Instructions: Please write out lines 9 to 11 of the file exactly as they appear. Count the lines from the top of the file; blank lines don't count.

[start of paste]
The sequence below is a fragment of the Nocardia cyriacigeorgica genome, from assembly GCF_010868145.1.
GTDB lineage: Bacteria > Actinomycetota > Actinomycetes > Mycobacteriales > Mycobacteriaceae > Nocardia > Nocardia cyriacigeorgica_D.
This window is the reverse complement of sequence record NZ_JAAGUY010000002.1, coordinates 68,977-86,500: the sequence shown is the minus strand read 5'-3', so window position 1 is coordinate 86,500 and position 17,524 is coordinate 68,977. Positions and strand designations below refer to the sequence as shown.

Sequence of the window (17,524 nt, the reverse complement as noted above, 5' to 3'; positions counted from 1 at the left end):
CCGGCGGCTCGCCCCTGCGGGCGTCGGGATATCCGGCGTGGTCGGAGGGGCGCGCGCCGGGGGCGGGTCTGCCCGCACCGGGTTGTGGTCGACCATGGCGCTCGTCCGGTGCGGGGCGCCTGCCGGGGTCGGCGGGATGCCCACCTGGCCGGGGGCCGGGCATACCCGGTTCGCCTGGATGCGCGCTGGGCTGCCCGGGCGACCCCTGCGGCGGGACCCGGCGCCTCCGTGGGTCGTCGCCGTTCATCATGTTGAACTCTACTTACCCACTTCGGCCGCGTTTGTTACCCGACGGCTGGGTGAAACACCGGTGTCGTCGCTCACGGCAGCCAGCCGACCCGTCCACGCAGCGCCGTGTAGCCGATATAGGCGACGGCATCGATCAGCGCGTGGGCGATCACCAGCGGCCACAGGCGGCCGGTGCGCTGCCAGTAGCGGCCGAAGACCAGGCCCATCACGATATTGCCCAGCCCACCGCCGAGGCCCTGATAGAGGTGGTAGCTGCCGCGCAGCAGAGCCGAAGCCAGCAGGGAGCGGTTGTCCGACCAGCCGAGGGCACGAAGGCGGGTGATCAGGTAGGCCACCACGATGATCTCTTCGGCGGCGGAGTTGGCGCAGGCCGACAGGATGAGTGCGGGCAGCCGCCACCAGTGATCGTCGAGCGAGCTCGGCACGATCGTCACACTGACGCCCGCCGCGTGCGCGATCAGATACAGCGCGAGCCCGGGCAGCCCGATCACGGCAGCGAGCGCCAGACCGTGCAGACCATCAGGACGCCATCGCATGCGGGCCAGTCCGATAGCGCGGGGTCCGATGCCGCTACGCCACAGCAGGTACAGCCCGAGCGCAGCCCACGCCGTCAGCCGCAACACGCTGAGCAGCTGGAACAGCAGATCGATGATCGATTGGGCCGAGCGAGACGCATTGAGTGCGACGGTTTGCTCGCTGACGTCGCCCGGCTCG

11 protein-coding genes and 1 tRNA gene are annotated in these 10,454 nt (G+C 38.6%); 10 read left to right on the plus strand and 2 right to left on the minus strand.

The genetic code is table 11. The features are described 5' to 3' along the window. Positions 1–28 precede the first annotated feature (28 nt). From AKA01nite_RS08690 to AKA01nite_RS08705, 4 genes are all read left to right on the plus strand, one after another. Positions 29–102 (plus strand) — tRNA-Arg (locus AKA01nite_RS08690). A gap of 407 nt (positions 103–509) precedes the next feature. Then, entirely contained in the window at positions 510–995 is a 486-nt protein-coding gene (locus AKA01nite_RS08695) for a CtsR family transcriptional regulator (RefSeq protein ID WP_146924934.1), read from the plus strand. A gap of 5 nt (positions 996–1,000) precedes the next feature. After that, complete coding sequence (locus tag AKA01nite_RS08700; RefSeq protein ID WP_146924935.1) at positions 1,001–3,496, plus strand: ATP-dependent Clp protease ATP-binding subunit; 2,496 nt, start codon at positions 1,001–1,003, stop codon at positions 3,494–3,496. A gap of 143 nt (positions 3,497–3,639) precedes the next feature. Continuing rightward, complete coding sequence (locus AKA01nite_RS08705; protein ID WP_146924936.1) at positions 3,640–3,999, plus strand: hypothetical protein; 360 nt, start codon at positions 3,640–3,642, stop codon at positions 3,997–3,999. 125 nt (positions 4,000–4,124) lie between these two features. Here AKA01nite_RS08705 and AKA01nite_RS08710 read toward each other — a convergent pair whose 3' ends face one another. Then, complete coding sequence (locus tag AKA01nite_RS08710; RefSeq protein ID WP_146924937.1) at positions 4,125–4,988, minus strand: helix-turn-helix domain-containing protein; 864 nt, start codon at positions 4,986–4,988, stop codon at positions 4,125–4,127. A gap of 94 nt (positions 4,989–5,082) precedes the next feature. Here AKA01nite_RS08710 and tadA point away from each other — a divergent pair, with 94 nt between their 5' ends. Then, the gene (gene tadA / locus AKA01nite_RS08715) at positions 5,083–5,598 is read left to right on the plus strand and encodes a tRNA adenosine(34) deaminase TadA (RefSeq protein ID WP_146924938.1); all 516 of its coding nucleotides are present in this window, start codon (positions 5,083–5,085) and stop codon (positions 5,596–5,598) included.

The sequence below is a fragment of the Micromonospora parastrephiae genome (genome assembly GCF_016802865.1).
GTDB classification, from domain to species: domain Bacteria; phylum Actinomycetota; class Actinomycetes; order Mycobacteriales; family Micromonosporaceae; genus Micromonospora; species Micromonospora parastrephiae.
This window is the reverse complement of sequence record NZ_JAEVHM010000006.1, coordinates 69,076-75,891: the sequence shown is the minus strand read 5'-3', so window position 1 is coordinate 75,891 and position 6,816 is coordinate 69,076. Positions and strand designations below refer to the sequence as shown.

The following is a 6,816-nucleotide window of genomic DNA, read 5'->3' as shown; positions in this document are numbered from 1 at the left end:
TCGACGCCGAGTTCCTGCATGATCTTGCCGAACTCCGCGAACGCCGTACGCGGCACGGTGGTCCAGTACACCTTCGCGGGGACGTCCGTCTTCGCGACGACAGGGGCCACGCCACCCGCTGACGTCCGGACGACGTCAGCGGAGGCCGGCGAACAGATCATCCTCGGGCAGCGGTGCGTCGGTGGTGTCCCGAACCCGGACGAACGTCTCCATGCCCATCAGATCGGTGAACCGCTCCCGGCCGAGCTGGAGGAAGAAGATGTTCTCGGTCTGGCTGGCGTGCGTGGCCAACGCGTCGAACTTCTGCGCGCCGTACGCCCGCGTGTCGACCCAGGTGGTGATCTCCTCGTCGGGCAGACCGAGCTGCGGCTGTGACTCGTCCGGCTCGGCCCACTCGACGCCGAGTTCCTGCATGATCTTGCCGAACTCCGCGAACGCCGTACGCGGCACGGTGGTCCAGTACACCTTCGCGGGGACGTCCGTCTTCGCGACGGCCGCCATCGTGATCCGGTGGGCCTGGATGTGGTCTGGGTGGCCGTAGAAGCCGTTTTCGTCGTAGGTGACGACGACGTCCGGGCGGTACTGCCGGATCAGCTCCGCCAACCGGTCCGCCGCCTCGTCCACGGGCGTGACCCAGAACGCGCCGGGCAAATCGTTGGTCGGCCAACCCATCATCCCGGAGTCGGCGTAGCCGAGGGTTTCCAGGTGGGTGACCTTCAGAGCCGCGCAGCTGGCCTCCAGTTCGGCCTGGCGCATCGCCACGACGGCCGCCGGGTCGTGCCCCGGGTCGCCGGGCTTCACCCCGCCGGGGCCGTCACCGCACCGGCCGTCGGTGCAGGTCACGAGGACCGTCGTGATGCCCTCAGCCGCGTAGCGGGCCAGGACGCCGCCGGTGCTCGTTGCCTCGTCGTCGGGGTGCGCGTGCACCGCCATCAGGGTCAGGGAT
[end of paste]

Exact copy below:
GTDB classification, from domain to species: domain Bacteria; phylum Actinomycetota; class Actinomycetes; order Mycobacteriales; family Micromonosporaceae; genus Micromonospora; species Micromonospora parastrephiae.
This window is the reverse complement of sequence record NZ_JAEVHM010000006.1, coordinates 69,076-75,891: the sequence shown is the minus strand read 5'-3', so window position 1 is coordinate 75,891 and position 6,816 is coordinate 69,076. Positions and strand designations below refer to the sequence as shown.

The following is a 6,816-nucleotide window of genomic DNA, read 5'->3' as shown; positions in this document are numbered from 1 at the left end: